The Blue Book’s Glenlo Abbey Hotel has been adding rooms and upgrading interiors, complementing a unique restaurant set in carriages from the Orient Express
Do you know that you can eat dinner on carriages from the original Orient Express in Galway? For romantic souls, rail enthusiasts or anyone looking for a night out with a tasty side of theatre, The Pullman Restaurant may be reason enough to book a stay at the five-star Glenlo Abbey Hotel.
But there’s plenty else besides. A private home until the 1980s, the 73-bed, Blue Book hotel has been getting hands-on TLC from owners John and Marie Lally for several years now. Splashing out more than €10m since 2019, they’ve added 25 rooms, upgraded interiors with Dublin’s Millimetre Design, and added the new Palmers Bar & Kitchen and Glo boutique spa during the pandemic.
Glenlo treated Covid lockdowns as an opportunity to evolve, as well as a challenge — and we couldn’t wait to step aboard.
The Rating: 7.5/10
After navigating Galway’s notorious traffic, this grand old house is a welcome relief coming into view off the N59. The 138-acre estate lies about 4km from the city, its grounds and nine-hole golf course sprawling downhill toward Lough Corrib. There’s a refreshing sense of space, and a hint of the Connemara landscapes on its doorstep.
Driving through the cast-iron gates, we were greeted by a doorman in top hat and tails, had our luggage whisked away and, though several parties were checking in, staff still found the time to answer questions properly and give us a short, friendly tour. That made us feel looked after.
The house dates from 1740, and the main entrance features an imposing set of limestone steps. Guests with reduced mobility should call ahead about accessibility and alternative routes around the building. 8/10
Glenlo’s reception rooms are a warren of old-world luxury, and subtle upgrades give its lounges new life. I snuck in a creamy pre-dinner pint by the window, surrounded by antique furnishings, duck-egg green wallpaper and a serenading pianist. The abbey itself was built in 1790 as a small church but was never consecrated — you can sit inside with a drink or afternoon tea (it would also be a perfect space for small weddings; above). Connecting corridors can feel cramped, though, especially at busy times like breakfast.
Service and staffing are stretched all over Ireland, but solid training shone through here. Staff felt more laid-back and personable than more formal five-stars, from the receptionist rescheduling bike rides to the staff member delivering popcorn to the small movie theatre.
Watching a private movie screening was a highlight for us. Other activities include fab falconry experiences (€75/€50pp), golf (€50 for guests) and resort bikes for a spin around the estate paths (free). The new Glo Spa is a neat addition, but a small one, with four treatment rooms, compact changing areas and Elemis products. 7.5/10
From classic to superior and suites, all rooms have been refurbished by Millimetre. The brief was to merge classic and contemporary features, and we could see that in a space blending rich notes like damask wallpapers, gilded mirrors and brass lamps with fresh orchids, a swimming-pool-sized bed and modern air-con and lighting that gave us control over mood and tones.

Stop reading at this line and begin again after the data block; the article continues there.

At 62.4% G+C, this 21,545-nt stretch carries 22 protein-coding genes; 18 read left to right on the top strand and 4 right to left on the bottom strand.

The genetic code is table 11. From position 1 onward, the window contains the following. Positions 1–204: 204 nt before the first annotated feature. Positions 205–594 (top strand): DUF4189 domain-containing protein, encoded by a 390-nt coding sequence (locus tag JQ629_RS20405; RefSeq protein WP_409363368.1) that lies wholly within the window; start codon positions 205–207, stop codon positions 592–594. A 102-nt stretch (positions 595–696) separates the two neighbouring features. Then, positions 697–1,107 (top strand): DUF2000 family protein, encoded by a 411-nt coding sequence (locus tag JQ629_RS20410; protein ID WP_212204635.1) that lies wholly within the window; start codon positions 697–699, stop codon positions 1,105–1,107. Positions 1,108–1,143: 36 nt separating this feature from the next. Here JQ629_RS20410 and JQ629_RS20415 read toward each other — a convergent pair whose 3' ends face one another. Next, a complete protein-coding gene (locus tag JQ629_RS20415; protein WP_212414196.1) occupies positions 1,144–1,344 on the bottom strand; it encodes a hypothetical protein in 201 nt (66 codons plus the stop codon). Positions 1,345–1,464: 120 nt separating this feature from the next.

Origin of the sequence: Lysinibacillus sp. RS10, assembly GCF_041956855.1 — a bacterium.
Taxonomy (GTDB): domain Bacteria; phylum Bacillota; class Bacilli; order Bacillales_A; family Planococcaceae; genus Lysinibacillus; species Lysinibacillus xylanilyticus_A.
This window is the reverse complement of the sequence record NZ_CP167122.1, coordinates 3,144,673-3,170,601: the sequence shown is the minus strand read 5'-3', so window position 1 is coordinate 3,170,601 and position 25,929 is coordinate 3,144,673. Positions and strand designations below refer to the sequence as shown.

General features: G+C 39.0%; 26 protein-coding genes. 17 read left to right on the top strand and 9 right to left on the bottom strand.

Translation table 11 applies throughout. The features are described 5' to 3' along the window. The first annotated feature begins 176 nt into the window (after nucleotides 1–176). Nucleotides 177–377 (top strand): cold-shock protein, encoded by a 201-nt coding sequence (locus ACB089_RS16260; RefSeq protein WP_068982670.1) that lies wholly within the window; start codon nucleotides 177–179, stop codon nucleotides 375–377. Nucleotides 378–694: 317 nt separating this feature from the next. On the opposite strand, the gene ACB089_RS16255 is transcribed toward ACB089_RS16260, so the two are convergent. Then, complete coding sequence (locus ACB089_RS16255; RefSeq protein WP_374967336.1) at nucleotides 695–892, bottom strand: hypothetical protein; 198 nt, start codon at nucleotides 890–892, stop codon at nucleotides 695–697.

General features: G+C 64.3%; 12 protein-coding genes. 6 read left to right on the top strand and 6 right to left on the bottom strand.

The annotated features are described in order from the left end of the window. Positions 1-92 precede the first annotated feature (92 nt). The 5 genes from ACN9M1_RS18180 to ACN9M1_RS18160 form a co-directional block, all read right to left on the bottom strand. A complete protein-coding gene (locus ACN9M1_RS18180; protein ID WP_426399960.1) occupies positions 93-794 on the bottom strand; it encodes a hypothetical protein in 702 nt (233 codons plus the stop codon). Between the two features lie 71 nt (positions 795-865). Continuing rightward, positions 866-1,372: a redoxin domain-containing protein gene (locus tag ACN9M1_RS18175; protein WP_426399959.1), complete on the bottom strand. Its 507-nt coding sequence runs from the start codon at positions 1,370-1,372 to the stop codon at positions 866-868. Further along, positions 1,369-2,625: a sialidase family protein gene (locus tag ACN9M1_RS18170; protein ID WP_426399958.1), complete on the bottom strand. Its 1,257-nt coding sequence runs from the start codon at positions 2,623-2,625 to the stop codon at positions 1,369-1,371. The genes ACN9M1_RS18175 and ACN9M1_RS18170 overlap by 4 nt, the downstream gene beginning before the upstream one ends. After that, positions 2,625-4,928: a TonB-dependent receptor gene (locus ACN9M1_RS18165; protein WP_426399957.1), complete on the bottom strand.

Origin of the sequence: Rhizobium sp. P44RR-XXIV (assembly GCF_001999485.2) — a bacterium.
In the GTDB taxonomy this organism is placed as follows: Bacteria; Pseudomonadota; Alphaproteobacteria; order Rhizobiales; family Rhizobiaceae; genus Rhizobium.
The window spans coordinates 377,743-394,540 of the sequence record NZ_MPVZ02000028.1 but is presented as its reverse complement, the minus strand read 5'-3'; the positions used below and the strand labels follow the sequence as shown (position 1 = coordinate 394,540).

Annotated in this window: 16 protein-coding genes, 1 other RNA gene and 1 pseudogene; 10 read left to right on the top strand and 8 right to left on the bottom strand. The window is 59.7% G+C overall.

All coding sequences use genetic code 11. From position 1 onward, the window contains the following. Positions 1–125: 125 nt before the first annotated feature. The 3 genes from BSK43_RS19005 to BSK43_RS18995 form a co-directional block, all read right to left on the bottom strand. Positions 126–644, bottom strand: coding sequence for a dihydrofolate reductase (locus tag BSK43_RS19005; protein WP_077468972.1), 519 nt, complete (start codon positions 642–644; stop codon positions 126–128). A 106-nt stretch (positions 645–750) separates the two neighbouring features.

I love massively thick towels in a hotel, and they were bouncing off the rails here — along with a huge, powerful shower and Handmade Soap Company products. Bare bedroom walls and plain bathroom tiling left me craving the odd splash of art, however, and our bath was too small to be useful. We couldn’t help noting that noise travels in the corridors too. 7.5/10
The Pullman is the Glenlo’s X factor, a two-AA-Rosette restaurant in vintage railway carriages that starred in Murder on the Orient Express (1974). Staff lean into the theatricality of it all, issuing tickets as you board (“Enjoy your trip!”), and there are lace curtains, brass luggage racks and audio of a train playing under light, loungey music as you eat. Tables are tight, but it absolutely oozes atmosphere.
Dinner costs €72 for three courses with canapés, breads and petit fours, and it’s good to see Irish ingredients like McGeough’s beef, Sliabh Aughty honey and Ballyhoura mushrooms infusing the menu. For me, dishes didn’t quite hit the heights they did under Alan McArdle several years ago, and an error with a gluten-free order at one point made us nervy, but was promptly dealt with. But it’s definitely worth booking a night away for, and bonus points for a children’s menu that went beyond mere box-ticking.
Palmer’s Bar & Kitchen is the new casual option, with an outdoor terrace. Several large flatscreen TVs give the feel of a sports bar here, but the sparkling bar and leather booths add a little luxe. A slow-cooked lamb shank (€21.50) and zingy spicy chicken bap (€17) went down a treat at our table, with a lovely Rioja wine recommendation too.
We ate breakfast in the River Room, where à la carte options include the choice of a small or large cooked breakfast — an idea that should be standard in hotels. 7/10
Request a room on the Pullman side for views over the train carriages and Lough Corrib. Afternoon tea (€35) is an option to experience the hotel without overnight bills.
Galway’s Christmas market runs from November 12 to December 22, with its Big Wheel, carousel and wooden chalets.
Mixing contemporary elegance with the character and luxury of an 18th-century house isn’t easy but, year by year, the Glenlo Abbey keeps getting better. It feels like a little sister to Ireland’s larger, more famous five-stars, but has taken an international step up in joining the exclusive Small Luxury Hotels of the World portfolio. Eleven luxury, self-catering lodges are due to open in 2023. All aboard!
A Christmas market package costs from €240pp, including B&B, an escort to the market, and a private movie. Pól was a guest of the hotel.